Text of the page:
Difference between revisions of "Virtualization (LXC Containers)"

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m (Ztseguin moved page Virtualization to Virtualization (LXC Containers): Clarify topic.)
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As of Fall 2009, we use [http://lxc.sourceforge.net/ Linux containers] to maintain virtual machines, most notably [[Machine_List#caffeine|caffeine]], which is hosted on [[Machine_List#glomag|glomag]]. The various commands to manipulate Linux containers are prefixed with "lxc-"; see their individual manpages for usage.
 
As of Fall 2009, we use [http://lxc.sourceforge.net/ Linux containers] to maintain virtual machines, most notably [[Machine_List#caffeine|caffeine]], which is hosted on [[Machine_List#glomag|glomag]]. The various commands to manipulate Linux containers are prefixed with "lxc-"; see their individual manpages for usage.
   
  +
== Management Quick Guide ==
= Creating a new container =
 
 
Create a new container using `lxc-create`:
 
 
# Create new container "containername" with root fs located at /vm/containername
 
lxc-create --dir=/vm/containername -n containername --template download
 
 
This will prompt you for distribution, release, and architecture. (Architecture *must* match host machine.)
 
 
# List containers
 
lxc-ls
 
 
to ensure that your container has been successfully created; it should be listed. You can also list its root directory if you like. To start it in the background and obtain a root shell, do
 
 
# Start and attach a root shell
 
lxc-start -d -n containername
 
lxc-attach -n containername
 
 
Now you're ready to [[New CSC Machine#After Installing|configure your machine]].
 
 
== Networking ==
 
 
Networking might not be enabled on your container by default. If this is the case (easily checked with `ifconfig`), you'll need to modify its config file, located at /var/lib/lxc/containername/config:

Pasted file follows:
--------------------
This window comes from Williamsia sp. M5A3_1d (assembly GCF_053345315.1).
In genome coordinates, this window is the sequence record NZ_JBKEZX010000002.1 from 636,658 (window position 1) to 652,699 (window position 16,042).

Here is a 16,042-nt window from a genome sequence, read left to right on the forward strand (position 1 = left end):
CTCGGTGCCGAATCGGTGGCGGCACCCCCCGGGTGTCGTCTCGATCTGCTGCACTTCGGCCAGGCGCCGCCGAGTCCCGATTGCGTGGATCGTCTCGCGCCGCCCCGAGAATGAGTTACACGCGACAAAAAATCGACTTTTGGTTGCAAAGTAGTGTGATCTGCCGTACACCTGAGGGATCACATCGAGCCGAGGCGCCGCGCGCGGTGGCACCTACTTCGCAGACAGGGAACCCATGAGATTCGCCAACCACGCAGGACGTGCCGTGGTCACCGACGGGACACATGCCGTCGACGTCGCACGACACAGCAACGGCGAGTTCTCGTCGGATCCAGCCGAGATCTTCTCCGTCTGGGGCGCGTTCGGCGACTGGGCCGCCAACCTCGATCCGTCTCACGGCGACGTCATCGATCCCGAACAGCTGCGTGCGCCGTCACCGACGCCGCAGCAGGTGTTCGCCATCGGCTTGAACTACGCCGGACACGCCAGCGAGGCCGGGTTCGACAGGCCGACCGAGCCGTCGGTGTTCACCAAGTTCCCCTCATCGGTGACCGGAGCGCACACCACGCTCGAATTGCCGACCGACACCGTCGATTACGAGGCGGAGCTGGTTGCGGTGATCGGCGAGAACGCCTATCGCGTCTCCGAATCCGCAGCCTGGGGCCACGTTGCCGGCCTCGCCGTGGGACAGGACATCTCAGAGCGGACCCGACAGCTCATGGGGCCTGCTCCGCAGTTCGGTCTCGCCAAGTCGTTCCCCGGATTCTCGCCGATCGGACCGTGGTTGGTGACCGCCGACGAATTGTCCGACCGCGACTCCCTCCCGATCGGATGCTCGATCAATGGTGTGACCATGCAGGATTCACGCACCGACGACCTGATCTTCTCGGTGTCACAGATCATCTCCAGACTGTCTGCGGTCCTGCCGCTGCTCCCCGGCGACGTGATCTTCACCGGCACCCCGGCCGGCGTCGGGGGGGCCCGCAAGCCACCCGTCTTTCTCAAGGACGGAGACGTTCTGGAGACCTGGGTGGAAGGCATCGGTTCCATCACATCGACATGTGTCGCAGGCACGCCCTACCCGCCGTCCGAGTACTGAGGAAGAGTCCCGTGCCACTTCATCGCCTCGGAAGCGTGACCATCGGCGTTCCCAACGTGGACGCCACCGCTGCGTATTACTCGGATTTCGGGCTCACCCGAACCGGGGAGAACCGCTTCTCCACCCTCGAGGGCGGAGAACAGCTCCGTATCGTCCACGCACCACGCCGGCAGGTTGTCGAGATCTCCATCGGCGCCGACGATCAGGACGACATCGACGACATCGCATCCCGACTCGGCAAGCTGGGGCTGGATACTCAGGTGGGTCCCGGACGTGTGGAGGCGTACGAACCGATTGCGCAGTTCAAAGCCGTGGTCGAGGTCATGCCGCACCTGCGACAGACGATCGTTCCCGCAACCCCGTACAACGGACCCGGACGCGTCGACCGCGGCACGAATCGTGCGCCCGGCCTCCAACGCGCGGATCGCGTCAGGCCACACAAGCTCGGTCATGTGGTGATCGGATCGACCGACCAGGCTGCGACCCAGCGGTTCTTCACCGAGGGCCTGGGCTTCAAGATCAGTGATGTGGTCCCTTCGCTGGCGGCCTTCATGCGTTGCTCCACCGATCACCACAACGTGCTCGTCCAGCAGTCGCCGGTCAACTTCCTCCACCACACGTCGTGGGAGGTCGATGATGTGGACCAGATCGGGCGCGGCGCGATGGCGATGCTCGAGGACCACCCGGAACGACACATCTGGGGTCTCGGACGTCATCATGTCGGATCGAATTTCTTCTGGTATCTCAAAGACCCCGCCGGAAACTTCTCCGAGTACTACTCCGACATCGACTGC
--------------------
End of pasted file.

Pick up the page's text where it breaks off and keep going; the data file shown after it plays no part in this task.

# Network configuration
 
lxc.network.type = veth
 
lxc.network.flags = up
 
 
# that's the interface defined above in host's interfaces file
 
lxc.network.link = br0
 
 
# name of network device inside the container,
 
# defaults to eth0, you could choose a name freely
 
# lxc.network.name = lxcnet0
 
 
lxc.network.hwaddr = DE:AD:BE:EF:70:10 # your favourite fake MAC
 
 
# the ip may be set to 0.0.0.0/24 or skip this line
 
# if you like to use a dhcp client inside the container
 
lxc.network.ipv4 = 129.97.134.XXX/24
 
 
# define a gateway to have access to the internet
 
lxc.network.ipv4.gateway = 129.97.134.1
 
 
= Management Quick Guide =
 
   
 
To manage containers, use the <tt>lxc-*</tt> tools, which require root privilege. Some examples (replace <tt>caffeine</tt> with the appropriate container name):
 
To manage containers, use the <tt>lxc-*</tt> tools, which require root privilege. Some examples (replace <tt>caffeine</tt> with the appropriate container name):
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Containers are stored on the host filesystem in /var/lib/lxc (root filesystems are symlinked to the appropriate directory on /vm).
 
Containers are stored on the host filesystem in /var/lib/lxc (root filesystems are symlinked to the appropriate directory on /vm).
  +
  +
== ehashman's Guide to LXC on Debian ==
  +
  +
=== Configuring the host machine ===
  +
  +
First, install all required packages:
  +
  +
<pre># apt-get install lxc bridge-utils</pre>
  +
==== Setting up ethernet bridging ====
  +
  +
Next, create an ethernet bridge for the container. Edit <code>/etc/network/interfaces</code>:
  +
  +
<pre># The primary network interface
  +
#auto eth0
  +
#iface eth0 inet static
  +
# address 129.97.134.200
  +
# netmask 255.255.255.0
  +
# gateway 129.97.134.1
  +
  +
# Bridge ethernet for containers
  +
auto br0
  +
iface br0 inet static